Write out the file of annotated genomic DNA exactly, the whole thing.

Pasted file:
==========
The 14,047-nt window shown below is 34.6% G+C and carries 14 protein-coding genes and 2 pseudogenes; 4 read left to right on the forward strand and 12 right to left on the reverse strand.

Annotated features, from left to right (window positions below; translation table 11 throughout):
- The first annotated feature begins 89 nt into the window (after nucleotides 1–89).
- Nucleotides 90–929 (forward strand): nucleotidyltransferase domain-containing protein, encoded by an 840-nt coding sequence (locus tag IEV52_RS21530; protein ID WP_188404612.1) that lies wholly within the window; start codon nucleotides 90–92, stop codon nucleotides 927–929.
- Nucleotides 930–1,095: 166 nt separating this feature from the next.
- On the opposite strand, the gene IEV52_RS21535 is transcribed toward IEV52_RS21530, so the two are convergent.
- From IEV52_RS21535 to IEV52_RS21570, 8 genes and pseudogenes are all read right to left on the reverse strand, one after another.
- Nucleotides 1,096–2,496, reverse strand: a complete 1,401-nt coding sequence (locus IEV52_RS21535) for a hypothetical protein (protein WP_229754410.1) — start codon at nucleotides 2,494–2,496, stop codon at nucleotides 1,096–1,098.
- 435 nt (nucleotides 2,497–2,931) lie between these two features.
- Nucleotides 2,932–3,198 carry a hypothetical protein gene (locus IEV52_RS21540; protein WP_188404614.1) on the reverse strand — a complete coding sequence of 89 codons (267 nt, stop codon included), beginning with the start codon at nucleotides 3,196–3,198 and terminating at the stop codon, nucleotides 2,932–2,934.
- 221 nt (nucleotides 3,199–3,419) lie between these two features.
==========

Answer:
The 14,047-nt window shown below is 34.6% G+C and carries 14 protein-coding genes and 2 pseudogenes; 4 read left to right on the forward strand and 12 right to left on the reverse strand.

Annotated features, from left to right (window positions below; translation table 11 throughout):
- The first annotated feature begins 89 nt into the window (after nucleotides 1–89).
- Nucleotides 90–929 (forward strand): nucleotidyltransferase domain-containing protein, encoded by an 840-nt coding sequence (locus tag IEV52_RS21530; protein ID WP_188404612.1) that lies wholly within the window; start codon nucleotides 90–92, stop codon nucleotides 927–929.
- Nucleotides 930–1,095: 166 nt separating this feature from the next.
- On the opposite strand, the gene IEV52_RS21535 is transcribed toward IEV52_RS21530, so the two are convergent.
- From IEV52_RS21535 to IEV52_RS21570, 8 genes and pseudogenes are all read right to left on the reverse strand, one after another.
- Nucleotides 1,096–2,496, reverse strand: a complete 1,401-nt coding sequence (locus IEV52_RS21535) for a hypothetical protein (protein WP_229754410.1) — start codon at nucleotides 2,494–2,496, stop codon at nucleotides 1,096–1,098.
- 435 nt (nucleotides 2,497–2,931) lie between these two features.
- Nucleotides 2,932–3,198 carry a hypothetical protein gene (locus IEV52_RS21540; protein WP_188404614.1) on the reverse strand — a complete coding sequence of 89 codons (267 nt, stop codon included), beginning with the start codon at nucleotides 3,196–3,198 and terminating at the stop codon, nucleotides 2,932–2,934.
- 221 nt (nucleotides 3,199–3,419) lie between these two features.